After careful stripping, fitting the new power board and reassembling, the moment of truth. Nope, still broken. When the screws fell out of the camera they were deep inside the body, so I think they must have dropped right inside and fused or broken other bits of circuitry.

What a nuisance. Even more so that the prices for the G9 seem to be high. Even broken ones are seeking more than mine cost working and with an underwater housing. But my kung fu is strong, and before long a nice working one is mine for a bit less than the original.

So what did I learn? Repairs are possible if someone else has done it before and filmed it, and if the parts are available. I now have a working camera and a replacement power board if this one suffers a loose screw. If it’s broken anyway, don’t be afraid of mending it. And internal screws need thread-lock.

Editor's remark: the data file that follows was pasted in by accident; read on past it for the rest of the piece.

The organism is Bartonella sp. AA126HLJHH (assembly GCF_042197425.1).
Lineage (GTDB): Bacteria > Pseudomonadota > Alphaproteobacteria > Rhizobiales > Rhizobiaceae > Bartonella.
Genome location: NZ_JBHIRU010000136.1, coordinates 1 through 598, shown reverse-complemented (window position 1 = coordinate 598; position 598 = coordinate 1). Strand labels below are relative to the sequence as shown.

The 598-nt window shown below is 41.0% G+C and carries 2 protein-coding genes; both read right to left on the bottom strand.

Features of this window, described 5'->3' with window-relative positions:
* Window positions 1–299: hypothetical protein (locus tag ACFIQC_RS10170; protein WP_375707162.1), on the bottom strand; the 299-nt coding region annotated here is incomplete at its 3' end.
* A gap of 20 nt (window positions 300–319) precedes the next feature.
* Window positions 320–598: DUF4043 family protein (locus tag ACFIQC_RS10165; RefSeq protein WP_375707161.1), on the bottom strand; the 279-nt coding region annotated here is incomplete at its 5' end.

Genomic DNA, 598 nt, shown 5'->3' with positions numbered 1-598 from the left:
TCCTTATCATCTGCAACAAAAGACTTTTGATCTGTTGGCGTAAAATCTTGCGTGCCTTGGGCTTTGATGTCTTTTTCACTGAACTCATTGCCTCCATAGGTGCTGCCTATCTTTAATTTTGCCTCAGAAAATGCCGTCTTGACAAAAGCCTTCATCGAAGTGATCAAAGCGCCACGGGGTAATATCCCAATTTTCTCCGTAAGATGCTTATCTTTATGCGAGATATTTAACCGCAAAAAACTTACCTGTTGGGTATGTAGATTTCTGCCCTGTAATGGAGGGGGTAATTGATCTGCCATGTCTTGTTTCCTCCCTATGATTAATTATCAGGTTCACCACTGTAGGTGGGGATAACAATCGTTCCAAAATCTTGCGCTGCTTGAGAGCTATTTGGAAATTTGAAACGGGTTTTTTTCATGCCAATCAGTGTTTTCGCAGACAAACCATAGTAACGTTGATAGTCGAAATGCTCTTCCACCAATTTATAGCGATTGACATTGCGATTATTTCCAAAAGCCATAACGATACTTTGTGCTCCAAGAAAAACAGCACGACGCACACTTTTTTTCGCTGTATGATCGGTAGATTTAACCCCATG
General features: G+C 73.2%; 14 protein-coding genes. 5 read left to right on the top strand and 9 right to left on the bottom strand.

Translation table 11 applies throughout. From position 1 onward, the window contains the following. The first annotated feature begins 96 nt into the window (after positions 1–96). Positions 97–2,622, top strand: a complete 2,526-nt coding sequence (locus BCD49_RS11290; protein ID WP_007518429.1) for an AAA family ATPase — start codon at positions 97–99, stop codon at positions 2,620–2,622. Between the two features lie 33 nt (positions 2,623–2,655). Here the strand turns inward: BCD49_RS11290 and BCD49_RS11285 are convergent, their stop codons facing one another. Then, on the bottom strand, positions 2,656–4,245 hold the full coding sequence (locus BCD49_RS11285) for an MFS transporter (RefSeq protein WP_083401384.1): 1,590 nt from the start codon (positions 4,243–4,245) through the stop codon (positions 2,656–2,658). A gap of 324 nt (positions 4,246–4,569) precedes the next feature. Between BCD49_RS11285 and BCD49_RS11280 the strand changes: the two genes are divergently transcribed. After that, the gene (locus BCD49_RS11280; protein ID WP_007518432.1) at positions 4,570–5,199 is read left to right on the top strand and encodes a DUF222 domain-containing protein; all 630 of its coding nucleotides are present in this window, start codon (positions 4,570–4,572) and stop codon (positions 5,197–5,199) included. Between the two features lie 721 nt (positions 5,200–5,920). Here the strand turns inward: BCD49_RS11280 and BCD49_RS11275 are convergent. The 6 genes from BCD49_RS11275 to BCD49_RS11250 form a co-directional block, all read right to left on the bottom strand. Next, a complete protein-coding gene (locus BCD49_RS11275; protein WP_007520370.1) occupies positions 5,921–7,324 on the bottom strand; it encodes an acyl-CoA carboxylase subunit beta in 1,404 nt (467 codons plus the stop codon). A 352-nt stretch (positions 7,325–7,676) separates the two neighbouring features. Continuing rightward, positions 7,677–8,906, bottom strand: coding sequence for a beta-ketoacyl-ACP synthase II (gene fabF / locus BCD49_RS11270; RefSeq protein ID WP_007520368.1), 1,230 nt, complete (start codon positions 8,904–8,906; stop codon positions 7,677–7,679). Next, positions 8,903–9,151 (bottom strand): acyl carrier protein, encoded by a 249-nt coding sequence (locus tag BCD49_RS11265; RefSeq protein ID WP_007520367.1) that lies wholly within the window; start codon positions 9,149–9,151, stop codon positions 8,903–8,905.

Checklists

So you’re off to shoot something specific – what do you take? What if the event is special or not repeatable? What if something goes wrong?

I don’t shoot photos under these sort of constraints, but I’m no stranger to the planning. I regularly (pre bug) go diving. Even the closest site is an hour from home. So I have often had that feeling of terror that I’ve forgotten something. If we’re out on a boat there’s also the dread of finding that something important is still in the car.